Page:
EurekAlert, 14th February 2008
As vast and far-reaching as the world’s oceans are, every square kilometer is affected by human activities, according to a study in the journal Science by researchers at the University of North Carolina at Chapel Hill and others.
The international team of scientists integrated global data from 17 aspects of global change – from overfishing to global warming – that threaten 20 different marine ecosystems, such as coral reefs and continental shelves. Similar to an online satellite map that lets you add layers of highways, retail stores, schools, parks, etc., to find the most congested areas or the highest concentration of fast food restaurants, the global threat map highlights areas in the ocean where threats overlap.
The researchers scored the potential threats – from having very-low to very-high impacts – and found that affects were ubiquitous, and more than 40 percent of the oceans experience medium- to very high-impact threats.
“For the first time we can see where some of the most threatened marine ecosystems are and what might be degrading them,” said Elizabeth Selig, an author on the study and a doctoral student in UNC’s curriculum in ecology in the College of Arts and Sciences.
The study, led by Benjamin Halpern at the National Center for Ecological Analysis and Synthesis in Santa Barbara, Calif., was presented today (Feb. 14, 2008) in Boston at the annual meeting of the American Association for the Advancement of Science.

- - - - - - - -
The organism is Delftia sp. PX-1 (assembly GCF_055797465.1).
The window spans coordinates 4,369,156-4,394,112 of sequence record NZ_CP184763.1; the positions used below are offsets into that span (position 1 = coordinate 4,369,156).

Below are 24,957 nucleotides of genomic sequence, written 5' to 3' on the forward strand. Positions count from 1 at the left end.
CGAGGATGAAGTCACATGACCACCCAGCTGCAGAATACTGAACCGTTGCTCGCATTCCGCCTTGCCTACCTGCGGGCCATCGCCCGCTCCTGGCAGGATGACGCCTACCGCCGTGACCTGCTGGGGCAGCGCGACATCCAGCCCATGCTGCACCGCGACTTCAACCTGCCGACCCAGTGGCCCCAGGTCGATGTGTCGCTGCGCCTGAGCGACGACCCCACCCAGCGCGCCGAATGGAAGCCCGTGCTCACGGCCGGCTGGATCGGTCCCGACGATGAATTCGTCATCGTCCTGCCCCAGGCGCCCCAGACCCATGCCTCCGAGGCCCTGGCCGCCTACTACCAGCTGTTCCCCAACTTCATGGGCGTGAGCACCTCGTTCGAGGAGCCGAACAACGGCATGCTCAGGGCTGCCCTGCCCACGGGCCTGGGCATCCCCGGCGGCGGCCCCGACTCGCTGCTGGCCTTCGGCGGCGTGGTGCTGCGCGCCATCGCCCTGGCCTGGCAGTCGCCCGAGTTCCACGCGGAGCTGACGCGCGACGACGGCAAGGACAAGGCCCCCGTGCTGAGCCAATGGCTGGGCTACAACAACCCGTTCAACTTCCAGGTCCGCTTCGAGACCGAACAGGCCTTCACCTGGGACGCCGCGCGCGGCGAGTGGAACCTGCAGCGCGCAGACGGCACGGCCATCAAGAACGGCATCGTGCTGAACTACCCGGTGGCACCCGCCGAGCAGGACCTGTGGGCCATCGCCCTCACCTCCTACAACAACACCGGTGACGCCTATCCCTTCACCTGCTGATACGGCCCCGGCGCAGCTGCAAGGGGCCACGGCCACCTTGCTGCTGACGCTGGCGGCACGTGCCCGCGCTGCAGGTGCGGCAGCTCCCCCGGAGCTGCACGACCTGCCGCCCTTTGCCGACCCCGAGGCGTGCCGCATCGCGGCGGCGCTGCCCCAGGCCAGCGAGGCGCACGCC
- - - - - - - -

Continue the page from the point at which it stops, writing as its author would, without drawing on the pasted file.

“This study quantifies the extent of the problems that marine scientists have long known to be issues. But it’s not enough to just know something’s a problem,” said John Bruno, associate professor of Marine Sciences at UNC. “If you want to do something about it you have to know where the problems are and what’s causing them.”
“This information enables us to tailor strategies and set priorities for ecosystem management,” Selig said. “And it shows that while local efforts are important, we also need to be thinking about global solutions.”
Selig and Bruno contributed to the study satellite data on global ocean temperatures. The readings were then used to quantify changes in ocean temperature and estimate the threat from global warming. Such data usually covers areas of 50 square kilometers, but this study used a more precise dataset – down to four square kilometers – that Selig, Bruno and Kenneth Casey at the National Oceanic and Atmospheric Administration have worked for years to develop.
“This new database reveals for the first time the magnitude, geographic extent and precise locations of ocean warming. Armed with new information, the research team can now begin to tackle the bigger problem of understanding and forecasting how ocean warming will impact marine ecosystems,” Bruno said.
Future studies will do just that, focusing on what impact the threats have on coral reefs. Previous work by Bruno and Selig have shown how increases in water temperatures of just one or two degrees Celsius cause coral disease outbreaks.
The Science study showed that rising ocean temperatures are the most pervasive threat, and almost half of all the world’s coral reefs have recently experienced medium- to high-level impacts.
“Millions of people around the world depend on marine ecosystems for their livelihood, whether it’s from fishing or tourism, and millions more are affected by erosion, pollution and other disturbance events,” Selig said. “This information will help us make better management decisions.”
Other ecosystems in the study include sea grass, rocky reefs, deep water and mangroves. Other threats included ocean acidification, direct pollution, commercial shipping traffic and nutrient pollution.
According to the study, large areas of the Arctic and Antarctica have sustained very-low level impact, but the study did not measure ice melt due to global warming.